We all have basic human needs that must be met, and excessive screen time can be problematic when it begins to infringe upon these basic needs. While this may be true, when it comes to the concerns about too much screen time, we might not be giving our incredible levels of adaptation and resilience enough credit. Historically, we had to survive quite harsh conditions (e.g., limited access to food and water, no AC/heating, no vaccines/antibiotics, little concept about basic sanitation, lack of any formal education for most kids). When we step back and view too much screen time in a historical light, the perceived harms of too much screen time are rather insignificant.
Given that we are so adaptive and resilient, we can probably spend quite a bit of time on our screens every day before we, or our kids, ever truly start to suffer harm. It is difficult to provide a specific number of hours of screen time per day at which the harms start to outweigh the benefits with any certainty. However, I'd say that, as long as we are meeting our basic physical and psychological needs "good enough," we, and our kids, are probably doing just fine.
"Ideal" vs. "Harmful"
A powerful bit of wisdom comes from Voltaire in the form of, "The Perfect is the enemy of the Good." As we watch our kids spending hours on end using Snapchat, creating TikToks, or playing Fortnite, we (sometimes) think to ourselves, "Couldn't they be doing something better with their time?" Funny, this exact thought struck me as I watched Tiger King over the course of the past week. I totally missed out on writing poetry and piano practice—doh!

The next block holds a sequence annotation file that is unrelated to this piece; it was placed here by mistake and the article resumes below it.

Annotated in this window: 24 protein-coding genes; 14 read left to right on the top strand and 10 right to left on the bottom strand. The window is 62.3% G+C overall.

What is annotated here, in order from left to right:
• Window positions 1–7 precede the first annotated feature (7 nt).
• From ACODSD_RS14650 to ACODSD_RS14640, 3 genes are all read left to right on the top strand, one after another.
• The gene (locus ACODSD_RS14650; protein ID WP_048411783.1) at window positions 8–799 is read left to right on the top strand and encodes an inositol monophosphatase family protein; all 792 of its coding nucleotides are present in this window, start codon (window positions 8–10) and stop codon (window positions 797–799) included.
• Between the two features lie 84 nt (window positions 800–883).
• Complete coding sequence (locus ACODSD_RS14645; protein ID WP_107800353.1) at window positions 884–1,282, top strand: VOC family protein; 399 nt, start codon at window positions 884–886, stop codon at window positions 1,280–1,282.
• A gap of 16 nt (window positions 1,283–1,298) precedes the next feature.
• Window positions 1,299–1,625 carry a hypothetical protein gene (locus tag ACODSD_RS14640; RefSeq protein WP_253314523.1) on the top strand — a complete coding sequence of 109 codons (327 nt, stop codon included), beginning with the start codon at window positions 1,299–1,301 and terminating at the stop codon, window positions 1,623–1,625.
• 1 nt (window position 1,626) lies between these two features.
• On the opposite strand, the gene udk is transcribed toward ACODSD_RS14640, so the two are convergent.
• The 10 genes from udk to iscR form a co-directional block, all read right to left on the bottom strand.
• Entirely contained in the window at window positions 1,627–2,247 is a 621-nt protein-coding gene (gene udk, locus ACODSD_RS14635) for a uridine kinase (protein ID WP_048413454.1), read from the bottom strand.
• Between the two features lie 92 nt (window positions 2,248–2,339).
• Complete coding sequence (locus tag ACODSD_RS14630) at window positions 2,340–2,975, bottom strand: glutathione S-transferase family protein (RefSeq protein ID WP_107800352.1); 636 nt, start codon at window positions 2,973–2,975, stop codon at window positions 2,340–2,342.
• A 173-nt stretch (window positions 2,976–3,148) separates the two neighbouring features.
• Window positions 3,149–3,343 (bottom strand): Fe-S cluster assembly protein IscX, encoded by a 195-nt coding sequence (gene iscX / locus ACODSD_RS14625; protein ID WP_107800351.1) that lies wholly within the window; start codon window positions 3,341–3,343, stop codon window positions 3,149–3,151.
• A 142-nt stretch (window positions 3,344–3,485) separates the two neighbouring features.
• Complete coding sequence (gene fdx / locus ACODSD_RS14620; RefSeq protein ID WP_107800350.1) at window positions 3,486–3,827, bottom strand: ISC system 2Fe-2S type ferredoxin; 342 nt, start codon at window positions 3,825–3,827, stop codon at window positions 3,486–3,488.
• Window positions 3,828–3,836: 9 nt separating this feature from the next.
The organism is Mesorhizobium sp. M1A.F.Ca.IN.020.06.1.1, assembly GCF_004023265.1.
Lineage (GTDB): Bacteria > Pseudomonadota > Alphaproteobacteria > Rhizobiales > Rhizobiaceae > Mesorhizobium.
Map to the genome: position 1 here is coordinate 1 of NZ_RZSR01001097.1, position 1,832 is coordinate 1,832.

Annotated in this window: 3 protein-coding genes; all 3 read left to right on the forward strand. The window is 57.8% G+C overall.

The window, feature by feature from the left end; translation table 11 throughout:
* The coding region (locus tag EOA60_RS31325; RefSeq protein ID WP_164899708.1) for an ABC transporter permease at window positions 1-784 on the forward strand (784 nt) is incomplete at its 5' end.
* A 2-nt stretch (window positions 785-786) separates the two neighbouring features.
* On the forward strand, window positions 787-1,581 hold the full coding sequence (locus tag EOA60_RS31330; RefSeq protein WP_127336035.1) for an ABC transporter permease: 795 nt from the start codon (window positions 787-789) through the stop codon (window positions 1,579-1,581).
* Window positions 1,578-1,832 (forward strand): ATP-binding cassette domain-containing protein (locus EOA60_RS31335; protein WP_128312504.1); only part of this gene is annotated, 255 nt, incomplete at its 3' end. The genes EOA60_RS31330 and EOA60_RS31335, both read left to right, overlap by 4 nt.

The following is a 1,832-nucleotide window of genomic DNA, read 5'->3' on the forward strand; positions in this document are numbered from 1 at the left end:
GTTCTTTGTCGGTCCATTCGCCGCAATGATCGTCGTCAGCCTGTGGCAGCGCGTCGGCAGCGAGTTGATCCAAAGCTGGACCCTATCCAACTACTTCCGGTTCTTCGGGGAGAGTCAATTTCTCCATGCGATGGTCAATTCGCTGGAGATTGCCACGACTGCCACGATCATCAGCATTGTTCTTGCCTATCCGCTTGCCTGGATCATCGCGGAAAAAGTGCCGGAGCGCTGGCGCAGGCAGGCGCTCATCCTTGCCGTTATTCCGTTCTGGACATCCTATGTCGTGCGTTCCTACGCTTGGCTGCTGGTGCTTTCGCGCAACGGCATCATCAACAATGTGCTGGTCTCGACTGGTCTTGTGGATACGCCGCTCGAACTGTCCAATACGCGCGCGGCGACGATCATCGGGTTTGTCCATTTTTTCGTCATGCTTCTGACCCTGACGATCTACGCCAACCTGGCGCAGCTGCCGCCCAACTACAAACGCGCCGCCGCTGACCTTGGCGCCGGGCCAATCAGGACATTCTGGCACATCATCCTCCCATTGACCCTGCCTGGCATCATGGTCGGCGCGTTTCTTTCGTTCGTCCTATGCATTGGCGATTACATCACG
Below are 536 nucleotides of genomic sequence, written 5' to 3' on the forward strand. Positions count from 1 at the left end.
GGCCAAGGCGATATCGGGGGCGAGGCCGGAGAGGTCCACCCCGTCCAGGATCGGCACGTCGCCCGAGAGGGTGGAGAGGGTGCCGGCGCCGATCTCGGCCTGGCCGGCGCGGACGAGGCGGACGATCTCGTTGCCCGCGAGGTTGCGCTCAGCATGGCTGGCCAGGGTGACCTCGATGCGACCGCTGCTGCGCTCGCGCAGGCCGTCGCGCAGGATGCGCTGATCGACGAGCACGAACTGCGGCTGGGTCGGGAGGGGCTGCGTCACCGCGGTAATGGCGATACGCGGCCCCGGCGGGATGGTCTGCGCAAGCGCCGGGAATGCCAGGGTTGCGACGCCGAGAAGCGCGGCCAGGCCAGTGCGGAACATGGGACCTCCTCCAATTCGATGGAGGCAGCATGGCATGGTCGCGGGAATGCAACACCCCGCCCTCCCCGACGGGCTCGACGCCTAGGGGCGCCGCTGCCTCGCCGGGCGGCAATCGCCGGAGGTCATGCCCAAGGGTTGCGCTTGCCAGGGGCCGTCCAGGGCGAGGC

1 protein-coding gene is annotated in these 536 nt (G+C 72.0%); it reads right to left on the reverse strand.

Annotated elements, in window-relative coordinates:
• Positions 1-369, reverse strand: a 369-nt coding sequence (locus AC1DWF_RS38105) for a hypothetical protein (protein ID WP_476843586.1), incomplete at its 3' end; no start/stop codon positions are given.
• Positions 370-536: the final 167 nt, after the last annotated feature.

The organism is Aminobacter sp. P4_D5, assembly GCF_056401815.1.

Over time, I've become more convinced that when parents (and many professionals) worry about the harms of screen time, what we are saying is that kids could be doing something more productive, educational, useful, edifying, or enlightening with their time. We are measuring their "wasted" time on the screen against some mythical "ideal" of he/she becoming a virtuoso on violin, fluent in foreign languages, acing all of their classes, blowing the lid off the SAT, becoming the next Roger Federer, etc. "Oh my gosh! My handsome little Ian is so bright and talented, but he just wants to waste his time playing video games!"
This judgment is based on an opportunity cost way of thinking. That is, what is the loss in terms of potential gain from other activities that a child could be reaping instead of what he/she is doing on the screen? There's a problem with this way of thinking. We want our kids to be living ideally... some version of Voltaire's "the Perfect." However, there's a difference between missing out on opportunities that could be beneficial and actual harm. When it comes to our kids' screen time, we are often conflating "more beneficial" with "harm."
There's some truth to the idea that kids are missing out on opportunities because of their screen time. I mean, I kind of wish that I could replace all the hours I spent as a kid watching Happy Days, Gilligan's Island, Three's Company, and the Brady Bunch with piano practice. I'd have become pretty darn good! Still, that isn't to say that all the TV watching and video game playing as a kid actually harmed me. Did your screen time as a kid harm you? Are you less happy or successful now because of it?
We are in a pandemic crisis right now. It's okay that our kids are spending more time on their screens. It's more appropriate to direct our attention to higher priorities. That doesn't mean that you should not set any limits whatsoever. Ensure that they get enough sleep, still get their schoolwork done, and get some exercise. Mix in some board and card games, arts and crafts, hiking, and so on. But give yourself permission not to stress about their screen time during this crisis. You don't need any more stress on your plate right now.